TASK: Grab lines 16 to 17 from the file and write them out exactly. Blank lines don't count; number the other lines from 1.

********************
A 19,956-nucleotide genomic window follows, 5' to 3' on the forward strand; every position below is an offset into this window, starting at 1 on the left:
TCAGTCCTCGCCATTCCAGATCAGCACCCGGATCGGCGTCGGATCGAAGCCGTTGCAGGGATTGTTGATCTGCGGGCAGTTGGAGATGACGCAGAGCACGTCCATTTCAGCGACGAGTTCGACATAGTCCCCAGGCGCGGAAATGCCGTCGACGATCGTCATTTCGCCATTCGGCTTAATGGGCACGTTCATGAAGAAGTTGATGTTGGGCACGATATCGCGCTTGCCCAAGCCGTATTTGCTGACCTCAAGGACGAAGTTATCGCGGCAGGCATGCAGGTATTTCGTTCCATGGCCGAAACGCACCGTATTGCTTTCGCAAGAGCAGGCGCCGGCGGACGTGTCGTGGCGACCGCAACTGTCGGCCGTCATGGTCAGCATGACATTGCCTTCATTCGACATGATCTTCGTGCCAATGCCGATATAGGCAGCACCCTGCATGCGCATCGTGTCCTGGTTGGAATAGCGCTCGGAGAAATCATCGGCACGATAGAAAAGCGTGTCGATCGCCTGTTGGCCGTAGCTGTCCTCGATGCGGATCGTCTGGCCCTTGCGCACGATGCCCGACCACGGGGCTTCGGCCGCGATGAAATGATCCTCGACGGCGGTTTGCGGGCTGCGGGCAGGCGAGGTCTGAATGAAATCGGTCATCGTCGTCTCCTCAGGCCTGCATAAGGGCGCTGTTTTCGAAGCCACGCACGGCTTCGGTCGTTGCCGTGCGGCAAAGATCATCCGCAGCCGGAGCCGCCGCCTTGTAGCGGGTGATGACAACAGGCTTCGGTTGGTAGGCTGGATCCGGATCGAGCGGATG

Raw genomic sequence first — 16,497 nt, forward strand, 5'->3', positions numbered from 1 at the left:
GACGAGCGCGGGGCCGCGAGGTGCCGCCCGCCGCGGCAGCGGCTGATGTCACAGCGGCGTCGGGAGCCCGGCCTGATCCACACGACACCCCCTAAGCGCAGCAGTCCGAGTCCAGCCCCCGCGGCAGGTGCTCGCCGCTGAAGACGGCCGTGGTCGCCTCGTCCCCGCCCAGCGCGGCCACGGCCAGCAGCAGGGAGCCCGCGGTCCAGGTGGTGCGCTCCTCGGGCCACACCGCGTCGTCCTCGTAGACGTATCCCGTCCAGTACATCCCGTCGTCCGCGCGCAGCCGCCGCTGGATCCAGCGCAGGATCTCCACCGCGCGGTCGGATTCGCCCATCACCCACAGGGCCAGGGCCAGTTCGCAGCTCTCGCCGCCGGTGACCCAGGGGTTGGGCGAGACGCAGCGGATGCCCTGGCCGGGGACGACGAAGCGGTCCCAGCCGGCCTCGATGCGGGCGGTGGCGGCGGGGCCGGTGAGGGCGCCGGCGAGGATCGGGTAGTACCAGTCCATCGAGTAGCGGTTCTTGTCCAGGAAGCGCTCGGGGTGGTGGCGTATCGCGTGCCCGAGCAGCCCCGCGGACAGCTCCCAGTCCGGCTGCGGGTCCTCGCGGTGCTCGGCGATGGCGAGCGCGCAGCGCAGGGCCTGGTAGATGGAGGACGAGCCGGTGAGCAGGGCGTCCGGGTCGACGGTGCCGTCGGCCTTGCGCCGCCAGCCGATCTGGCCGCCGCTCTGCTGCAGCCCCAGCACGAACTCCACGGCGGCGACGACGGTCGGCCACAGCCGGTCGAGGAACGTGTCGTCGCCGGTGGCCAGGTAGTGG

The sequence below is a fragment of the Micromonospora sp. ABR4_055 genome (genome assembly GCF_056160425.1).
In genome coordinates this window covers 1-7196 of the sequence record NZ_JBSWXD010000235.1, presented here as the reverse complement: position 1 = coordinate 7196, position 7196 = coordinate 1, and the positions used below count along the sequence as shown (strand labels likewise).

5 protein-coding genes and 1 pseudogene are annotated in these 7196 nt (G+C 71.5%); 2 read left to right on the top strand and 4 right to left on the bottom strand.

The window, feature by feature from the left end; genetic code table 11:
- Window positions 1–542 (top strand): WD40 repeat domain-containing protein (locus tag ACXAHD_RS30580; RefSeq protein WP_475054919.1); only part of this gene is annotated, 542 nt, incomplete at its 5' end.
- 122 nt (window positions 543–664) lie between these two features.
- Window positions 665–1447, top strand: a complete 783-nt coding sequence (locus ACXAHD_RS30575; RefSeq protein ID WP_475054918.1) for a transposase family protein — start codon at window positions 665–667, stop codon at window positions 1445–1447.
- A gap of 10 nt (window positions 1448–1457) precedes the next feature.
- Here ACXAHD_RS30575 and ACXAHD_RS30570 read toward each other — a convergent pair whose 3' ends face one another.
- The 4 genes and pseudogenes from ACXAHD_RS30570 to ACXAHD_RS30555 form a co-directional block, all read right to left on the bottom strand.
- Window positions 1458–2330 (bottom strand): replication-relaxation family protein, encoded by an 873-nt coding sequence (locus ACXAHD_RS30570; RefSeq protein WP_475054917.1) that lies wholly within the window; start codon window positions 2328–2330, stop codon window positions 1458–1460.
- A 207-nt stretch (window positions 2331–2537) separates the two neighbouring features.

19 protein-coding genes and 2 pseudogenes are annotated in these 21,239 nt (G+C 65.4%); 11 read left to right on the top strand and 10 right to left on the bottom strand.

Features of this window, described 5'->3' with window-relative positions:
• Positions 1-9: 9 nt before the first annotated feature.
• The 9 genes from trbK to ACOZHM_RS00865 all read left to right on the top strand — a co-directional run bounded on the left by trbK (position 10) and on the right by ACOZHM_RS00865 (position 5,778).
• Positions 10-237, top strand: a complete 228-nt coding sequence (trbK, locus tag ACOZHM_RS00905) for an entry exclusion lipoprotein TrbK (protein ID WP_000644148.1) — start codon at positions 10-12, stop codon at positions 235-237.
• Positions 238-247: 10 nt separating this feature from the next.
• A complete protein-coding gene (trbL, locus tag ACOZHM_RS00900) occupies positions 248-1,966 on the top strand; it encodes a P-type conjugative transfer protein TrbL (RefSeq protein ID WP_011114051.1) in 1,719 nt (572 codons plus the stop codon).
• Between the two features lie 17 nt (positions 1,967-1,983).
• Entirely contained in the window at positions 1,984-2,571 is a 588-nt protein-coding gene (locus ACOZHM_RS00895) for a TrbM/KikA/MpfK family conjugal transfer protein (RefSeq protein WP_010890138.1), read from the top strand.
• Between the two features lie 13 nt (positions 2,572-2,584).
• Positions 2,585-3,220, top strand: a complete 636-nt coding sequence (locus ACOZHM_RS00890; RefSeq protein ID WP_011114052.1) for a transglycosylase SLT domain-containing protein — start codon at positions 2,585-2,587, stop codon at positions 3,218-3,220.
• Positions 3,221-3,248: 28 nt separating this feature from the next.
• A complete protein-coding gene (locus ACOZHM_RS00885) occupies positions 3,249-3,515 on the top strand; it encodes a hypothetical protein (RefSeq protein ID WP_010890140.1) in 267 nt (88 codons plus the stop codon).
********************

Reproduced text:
- A 207-nt stretch (window positions 2331–2537) separates the two neighbouring features.

19 protein-coding genes and 2 pseudogenes are annotated in these 21,239 nt (G+C 65.4%); 11 read left to right on the top strand and 10 right to left on the bottom strand.